Tuesday, August 24, 2010

Luhmann and Vulnerability

I have been thinking for a while that work on the question of vulnerability is second-order systems theory would be really valuable. And then I start going through my Luhmann books, getting trapped in that rabbit hole. So, at some point when I have enough time, I will try to really work this out. But a recent comment from Levi reminded me of some of my gut instincts on this question.

Levi writes:
Third, information is withdrawn from perturbations. In The Democracy of Objects I argue, following the autopoietic theorists, that objects are operationally closed. Within this framework, no object has a direct relationship to other objects in the world. Rather, each object is 1) selectively open to the world, and 2) relates to that field of the world to which it is selectively open in terms of its own organization. Selective openness to the world means that objects aren’t receptive to everything in the world. Neutrinos cannot interact with most matter because they have such a neutral charge. Dogs, unlike humans and other primates, cannot detect color in the red end of the spectrum. The utterance “I think therefore I am” resonates differently for a person trained in the history of philosophy than it does for someone who has never read any philosophy. Every object transforms those perturbations to which it is open in its own specific way according to its own particular organization. These perturbations are transformed into information or events that select system-states within an object, and that transformation, in its turn, produces a cascade of effects within the object.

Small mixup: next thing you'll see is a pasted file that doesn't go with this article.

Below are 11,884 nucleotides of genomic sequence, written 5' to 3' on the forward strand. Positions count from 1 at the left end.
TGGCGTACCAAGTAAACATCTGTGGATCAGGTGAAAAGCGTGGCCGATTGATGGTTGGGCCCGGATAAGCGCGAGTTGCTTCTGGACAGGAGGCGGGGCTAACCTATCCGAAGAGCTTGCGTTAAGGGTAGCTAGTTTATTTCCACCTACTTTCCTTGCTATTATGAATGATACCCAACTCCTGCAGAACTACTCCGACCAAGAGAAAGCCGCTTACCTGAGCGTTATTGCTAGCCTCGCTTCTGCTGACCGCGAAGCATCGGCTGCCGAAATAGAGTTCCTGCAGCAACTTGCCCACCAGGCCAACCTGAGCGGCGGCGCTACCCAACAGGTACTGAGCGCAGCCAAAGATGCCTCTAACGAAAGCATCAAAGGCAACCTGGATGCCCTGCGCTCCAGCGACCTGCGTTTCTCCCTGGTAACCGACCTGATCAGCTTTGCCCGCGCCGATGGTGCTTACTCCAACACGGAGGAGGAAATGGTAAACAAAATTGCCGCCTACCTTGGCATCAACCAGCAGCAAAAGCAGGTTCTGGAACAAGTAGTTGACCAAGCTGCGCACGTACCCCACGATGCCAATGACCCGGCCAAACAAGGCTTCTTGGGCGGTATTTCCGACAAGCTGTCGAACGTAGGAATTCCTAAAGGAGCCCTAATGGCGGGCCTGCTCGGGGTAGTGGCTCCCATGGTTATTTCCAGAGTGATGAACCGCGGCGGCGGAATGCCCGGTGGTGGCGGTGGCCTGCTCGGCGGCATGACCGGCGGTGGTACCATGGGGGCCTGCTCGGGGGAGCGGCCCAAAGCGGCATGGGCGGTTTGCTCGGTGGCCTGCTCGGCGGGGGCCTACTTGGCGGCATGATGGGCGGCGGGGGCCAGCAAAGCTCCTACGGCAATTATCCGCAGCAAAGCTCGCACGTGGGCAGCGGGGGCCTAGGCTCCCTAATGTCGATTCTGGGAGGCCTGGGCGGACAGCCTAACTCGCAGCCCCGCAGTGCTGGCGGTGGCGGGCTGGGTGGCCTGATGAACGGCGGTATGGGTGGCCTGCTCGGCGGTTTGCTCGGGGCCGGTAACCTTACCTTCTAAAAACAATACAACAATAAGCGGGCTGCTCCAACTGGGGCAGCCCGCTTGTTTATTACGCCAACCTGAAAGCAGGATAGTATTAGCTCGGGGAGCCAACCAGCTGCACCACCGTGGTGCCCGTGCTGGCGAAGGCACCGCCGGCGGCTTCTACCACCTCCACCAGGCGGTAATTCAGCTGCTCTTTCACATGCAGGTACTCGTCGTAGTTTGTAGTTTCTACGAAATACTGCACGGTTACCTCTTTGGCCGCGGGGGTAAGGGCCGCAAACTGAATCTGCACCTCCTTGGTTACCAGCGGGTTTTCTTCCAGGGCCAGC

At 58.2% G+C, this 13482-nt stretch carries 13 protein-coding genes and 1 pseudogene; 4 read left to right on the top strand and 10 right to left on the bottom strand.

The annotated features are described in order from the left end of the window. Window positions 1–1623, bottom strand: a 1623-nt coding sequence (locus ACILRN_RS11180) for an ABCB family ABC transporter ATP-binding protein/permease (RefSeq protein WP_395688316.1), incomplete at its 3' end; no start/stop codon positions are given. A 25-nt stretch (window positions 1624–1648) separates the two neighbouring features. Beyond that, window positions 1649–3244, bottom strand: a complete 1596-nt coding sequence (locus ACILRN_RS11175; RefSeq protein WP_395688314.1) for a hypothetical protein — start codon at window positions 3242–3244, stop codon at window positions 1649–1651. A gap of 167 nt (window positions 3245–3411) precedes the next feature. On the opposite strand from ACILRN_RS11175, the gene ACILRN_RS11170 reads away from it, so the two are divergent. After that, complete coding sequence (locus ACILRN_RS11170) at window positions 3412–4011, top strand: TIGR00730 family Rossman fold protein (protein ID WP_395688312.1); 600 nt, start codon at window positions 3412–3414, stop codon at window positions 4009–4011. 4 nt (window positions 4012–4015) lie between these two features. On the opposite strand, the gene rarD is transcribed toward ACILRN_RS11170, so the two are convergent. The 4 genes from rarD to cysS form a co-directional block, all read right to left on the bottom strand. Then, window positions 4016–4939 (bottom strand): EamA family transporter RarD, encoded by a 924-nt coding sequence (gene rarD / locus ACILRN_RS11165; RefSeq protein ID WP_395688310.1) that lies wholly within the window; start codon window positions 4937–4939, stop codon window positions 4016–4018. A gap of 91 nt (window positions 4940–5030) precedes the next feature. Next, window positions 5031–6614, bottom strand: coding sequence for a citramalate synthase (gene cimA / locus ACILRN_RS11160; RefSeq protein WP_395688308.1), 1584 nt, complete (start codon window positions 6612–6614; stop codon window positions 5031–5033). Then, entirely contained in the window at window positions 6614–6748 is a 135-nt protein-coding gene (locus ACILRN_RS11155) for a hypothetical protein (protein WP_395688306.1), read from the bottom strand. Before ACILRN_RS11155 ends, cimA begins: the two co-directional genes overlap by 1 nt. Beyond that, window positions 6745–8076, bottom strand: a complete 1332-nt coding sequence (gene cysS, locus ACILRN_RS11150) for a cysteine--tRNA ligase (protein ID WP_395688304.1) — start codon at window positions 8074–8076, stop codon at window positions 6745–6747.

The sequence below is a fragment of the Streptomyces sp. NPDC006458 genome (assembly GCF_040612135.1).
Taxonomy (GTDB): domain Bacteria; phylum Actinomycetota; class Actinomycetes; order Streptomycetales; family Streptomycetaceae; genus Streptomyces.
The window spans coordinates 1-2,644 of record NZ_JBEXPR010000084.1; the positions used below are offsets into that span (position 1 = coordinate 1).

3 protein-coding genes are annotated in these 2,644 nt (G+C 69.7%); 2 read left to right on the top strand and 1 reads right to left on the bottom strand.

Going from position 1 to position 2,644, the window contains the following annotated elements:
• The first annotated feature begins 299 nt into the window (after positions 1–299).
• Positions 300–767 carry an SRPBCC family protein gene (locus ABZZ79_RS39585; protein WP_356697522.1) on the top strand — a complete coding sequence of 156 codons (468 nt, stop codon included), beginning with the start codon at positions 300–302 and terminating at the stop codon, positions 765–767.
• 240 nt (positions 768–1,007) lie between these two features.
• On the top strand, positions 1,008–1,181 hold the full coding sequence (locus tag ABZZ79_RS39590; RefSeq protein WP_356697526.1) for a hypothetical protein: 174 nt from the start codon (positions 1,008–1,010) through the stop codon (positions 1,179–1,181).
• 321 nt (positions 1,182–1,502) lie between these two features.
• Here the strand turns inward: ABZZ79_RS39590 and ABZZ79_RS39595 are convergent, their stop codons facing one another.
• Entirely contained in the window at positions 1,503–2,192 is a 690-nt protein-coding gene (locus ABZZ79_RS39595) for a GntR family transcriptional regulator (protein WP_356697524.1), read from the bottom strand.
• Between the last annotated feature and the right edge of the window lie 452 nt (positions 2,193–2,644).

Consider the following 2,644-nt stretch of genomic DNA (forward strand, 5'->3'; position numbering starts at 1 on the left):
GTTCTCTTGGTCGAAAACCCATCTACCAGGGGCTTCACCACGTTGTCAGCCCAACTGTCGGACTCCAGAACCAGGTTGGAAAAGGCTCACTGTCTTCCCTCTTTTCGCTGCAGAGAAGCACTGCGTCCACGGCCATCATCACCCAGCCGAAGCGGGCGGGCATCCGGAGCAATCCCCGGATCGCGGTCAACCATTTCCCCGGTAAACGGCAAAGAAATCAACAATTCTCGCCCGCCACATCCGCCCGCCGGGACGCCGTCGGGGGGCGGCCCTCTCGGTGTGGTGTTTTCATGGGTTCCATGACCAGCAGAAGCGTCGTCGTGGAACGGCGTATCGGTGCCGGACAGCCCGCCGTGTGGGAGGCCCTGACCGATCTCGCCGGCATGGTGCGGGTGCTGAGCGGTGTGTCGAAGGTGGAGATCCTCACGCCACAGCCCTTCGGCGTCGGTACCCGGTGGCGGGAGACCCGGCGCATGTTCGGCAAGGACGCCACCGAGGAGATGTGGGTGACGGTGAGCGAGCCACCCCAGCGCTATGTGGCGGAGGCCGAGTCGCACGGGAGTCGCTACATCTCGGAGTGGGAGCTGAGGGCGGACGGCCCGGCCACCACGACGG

Here Levi makes very important points about systems, but I wanted to point out the next part for Luhmann. Systems still have to interact, but they do so without being able to fully grasp another system. Luhmann doesn't use the term vulnerability particularly, but does employ the concepts of risk and trust in order to explain many of these interactions between systems. Trust is about the ways that systems interact with each other in ways that open the system up to risk. Risk isn't just calculated danger, but risk involves taking chances that exceed calculation, and therefore trust exceeds a system's calculation as well. Luhmann posits that systems that are more likely to trust tend to be ones that are more likely to thrive. Or, to put it another way, trust is "an attitude that allows for risk-taking decisions". This how links up with another of Luhmann's theories, which is the centrality of immunity to any systems function.
Immune systems function through a negation, not from determining what a system is, but by negating what it is not (through negative communication in the environment). An immune system cannot be brittle for proper functioning. "An immune system must be compatible with self-reproduction under changing conditions. It is not simply a mechanism for correcting deviations and re-establishing the status quo ante; it must manage this function selectively, namely, must be able also to accept useful changes." (Social Systems, p. 369) This is, of course, where biopolitics becomes a primary concern of systems theory and vulnerability. Esposito has already briefly taken up Luhmann in Bios, and a bit more extensively in Terza Persona (a book of which I will come back to in another post). As Esposito has wonderfully argued, immunity is necessary for community (this is basically true for Luhmann as well), a problem emerges with auto-immunity disorders (here is one of the key insights of much work in biopolitics. Not just Esposito; but Haraway, Derrida, and even to some degree in Foucault). When an immunity system over-reacts, cripples a system, starts killing itself in order to protect itself. A certain remainder of vulnerability, a certain attitude of trust, is necessary in order to strive off auto-immune.